...The present study examined the short-term effects of dolphin shows and interaction programmes on the behaviour of Atlantic bottlenose dolphins at six facilities. Rates of affiliative behaviour, aggressive behaviour, repetitive behaviour and percentage of time spent socialising were found to be unrelated to dolphin shows or interaction programmes....
    • The nominative technique: a simple tool for assessing illegal wildlife consumption

      Davis, Elizabeth Oneita; Crudge, Brian; Glikman, Jenny A. (2020)
      The aim of our study was to test the efficacy of the nominative technique for estimating the prevalence of wildlife part use within a small sample. We used the domestic consumption of bear Ursus thibetanus and Helarctos malayanus parts in Lao People's Democratic Republic (Laos) as a case study and performed 179 semi-structured interviews in Luang Prabang, northern Laos, in August 2017 and April 2019. We also assessed whether the specialized questioning of the nominative technique could be used for qualitative data collection methods, such as semi-structured interviews. The technique theoretically ensures more accurate statements of illegal wildlife consumption by maintaining the anonymity of an individual's sensitive behaviour through asking about the behaviour of peers. We also directly asked about participants’ use of bear parts. The nominative technique suggested that c. 11% of the participants’ peers used bear parts, whereas respondents’ direct admittance of using bear parts was approximately double, at 23%. Use of bear parts appears not to be sensitive in northern Laos. In addition, we found a strong association between responses to questioning using the nominative technique and direct questioning, indicating that users of bear parts have social networks with higher levels of use. This lends supports to theories that use of wildlife products is directly influenced by social group. The underreporting resulting from use of the nominative technique indicates the high variability of response that can occur within small samples. However, our results show that the nominative technique may be a simple, useful tool for triangulating data, assessing users’ integration into social networks of use, and assessing changes in behaviour prevalence.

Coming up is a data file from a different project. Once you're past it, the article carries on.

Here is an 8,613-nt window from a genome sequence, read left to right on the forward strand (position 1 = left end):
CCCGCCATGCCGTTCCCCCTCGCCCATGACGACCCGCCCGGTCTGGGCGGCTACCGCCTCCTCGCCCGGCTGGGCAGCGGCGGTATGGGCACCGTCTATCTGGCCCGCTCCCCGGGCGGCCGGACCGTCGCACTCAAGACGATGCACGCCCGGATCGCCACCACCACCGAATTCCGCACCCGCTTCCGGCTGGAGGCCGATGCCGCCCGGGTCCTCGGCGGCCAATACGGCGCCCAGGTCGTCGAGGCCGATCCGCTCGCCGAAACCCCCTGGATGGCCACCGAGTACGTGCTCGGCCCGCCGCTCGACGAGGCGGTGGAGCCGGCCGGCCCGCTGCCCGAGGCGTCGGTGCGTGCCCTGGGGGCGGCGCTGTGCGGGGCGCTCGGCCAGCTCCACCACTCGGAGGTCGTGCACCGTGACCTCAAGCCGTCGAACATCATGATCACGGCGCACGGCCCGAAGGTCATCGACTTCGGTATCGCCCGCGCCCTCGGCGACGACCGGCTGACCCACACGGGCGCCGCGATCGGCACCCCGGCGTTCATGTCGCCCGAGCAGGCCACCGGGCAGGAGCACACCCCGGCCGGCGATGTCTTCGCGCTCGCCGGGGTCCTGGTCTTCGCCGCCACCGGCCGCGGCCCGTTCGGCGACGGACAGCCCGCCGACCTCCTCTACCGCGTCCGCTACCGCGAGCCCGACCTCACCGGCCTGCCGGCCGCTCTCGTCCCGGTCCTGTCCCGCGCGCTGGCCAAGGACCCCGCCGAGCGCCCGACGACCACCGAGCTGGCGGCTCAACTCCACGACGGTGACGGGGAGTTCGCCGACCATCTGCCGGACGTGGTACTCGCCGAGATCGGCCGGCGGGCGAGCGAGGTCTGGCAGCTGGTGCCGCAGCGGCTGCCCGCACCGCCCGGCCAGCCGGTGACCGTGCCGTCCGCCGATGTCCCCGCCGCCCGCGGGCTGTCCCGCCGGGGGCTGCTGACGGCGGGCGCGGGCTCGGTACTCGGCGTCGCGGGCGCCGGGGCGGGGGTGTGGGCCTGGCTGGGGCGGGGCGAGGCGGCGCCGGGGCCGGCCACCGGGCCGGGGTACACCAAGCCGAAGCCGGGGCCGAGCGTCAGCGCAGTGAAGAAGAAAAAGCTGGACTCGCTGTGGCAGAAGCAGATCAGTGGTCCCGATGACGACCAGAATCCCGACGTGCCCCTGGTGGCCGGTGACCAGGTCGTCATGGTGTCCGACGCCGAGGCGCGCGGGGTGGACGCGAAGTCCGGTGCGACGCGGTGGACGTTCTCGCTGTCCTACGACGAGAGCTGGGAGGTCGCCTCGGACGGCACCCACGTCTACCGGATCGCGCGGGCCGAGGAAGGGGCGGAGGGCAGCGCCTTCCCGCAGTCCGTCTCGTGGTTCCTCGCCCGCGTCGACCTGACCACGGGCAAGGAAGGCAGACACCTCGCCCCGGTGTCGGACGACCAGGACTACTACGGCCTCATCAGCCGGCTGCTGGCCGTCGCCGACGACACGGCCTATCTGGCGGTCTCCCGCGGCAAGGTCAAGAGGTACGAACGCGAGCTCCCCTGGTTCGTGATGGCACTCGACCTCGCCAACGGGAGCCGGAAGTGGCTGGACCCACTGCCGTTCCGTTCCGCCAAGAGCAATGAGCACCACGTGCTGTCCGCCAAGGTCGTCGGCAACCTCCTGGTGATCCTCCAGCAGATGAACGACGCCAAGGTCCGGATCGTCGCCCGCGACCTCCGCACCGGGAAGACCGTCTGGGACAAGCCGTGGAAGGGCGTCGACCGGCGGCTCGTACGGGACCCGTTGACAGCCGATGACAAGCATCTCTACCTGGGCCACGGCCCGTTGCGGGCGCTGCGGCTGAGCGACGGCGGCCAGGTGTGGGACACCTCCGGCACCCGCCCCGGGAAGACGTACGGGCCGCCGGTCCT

• Usage, definition, and measurement of coexistence, tolerance and acceptance in wildlife conservation research in Africa

      Knox, Jillian; Ruppert, Kirstie; Frank, Beatrice; Sponarski, Carly C.; Glikman, Jenny A. (2021)
      The terms ‘coexistence’, ‘tolerance,’ and ‘acceptance’ appear frequently in conservation literature, but lack consistent characterization, making them difficult to apply across intervention frameworks. This review aims to describe the common characterizations of these three terms using Africa-based research as a case study….